SMED (and Shingo’s brilliance)

Quote of the day:

When I ask about the major difficulties encountered in the many factories I visit, the response is usually brief: diversified, low-volume production. When I dig a little deeper and inquire why diversified, low-volume production constitutes a problem, the main difficulty generally turns out to be the setup operations required – calibration, swithcing of tools or dies, etc. Frequent setups are necessary to produce a variety of goods in small lots.

Even if their number cannot be reduced, however, the setup time itself can be cut down. Think of the productivity improvement that could be attained if a setup operation requiring three hours could be reduced to three minutes! This has, in fact, become possible with the implementation of single-minute setup.

Single-minute setup is popularly known as the SMED system, SMED being an acronym for Single-Minute Exchange of Die. The term refers to a theory and techniques for performing setup operations in under ten minutes, i.e., in a number of minutes expressed in a single digit. Although not every setup can literally be completed in single-digit minutes, this is the goal of the system described here, and it can be met in a surpisingly high percentage of cases. Even where it cannot, dramatic reductions in setup time are usually possible.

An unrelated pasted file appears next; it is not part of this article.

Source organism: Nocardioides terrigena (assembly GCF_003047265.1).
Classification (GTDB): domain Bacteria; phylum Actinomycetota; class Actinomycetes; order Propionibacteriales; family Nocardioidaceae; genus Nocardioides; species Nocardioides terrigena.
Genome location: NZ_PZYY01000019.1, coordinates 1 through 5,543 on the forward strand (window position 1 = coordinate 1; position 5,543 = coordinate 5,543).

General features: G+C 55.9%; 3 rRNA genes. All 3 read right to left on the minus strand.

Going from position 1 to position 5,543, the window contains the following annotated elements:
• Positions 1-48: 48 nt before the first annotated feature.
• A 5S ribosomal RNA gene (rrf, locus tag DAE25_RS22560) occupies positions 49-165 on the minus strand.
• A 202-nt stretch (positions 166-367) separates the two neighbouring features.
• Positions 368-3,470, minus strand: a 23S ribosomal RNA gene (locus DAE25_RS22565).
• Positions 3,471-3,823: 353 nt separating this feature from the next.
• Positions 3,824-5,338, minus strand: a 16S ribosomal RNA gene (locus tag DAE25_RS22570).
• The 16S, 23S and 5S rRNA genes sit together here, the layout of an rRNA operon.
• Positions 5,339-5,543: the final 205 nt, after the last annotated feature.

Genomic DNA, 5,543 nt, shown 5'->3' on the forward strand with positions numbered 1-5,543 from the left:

~ Shigeo Shingo, A Revolution in Manufacturing: The SMED System

Toyota got it right when they decided that the problem wasn’t that they needed to produce more of the same widgets (think Ford) but that they needed to enable cost-effective, low-volume production through innovative use of interchangeable tooling.

Shingo was one of the engineers who helped them get there.

Now replace:

  • factories with firms
  • diversified, low-volume production with custom, high-value engagements
  • tools or dies with projects or tasks

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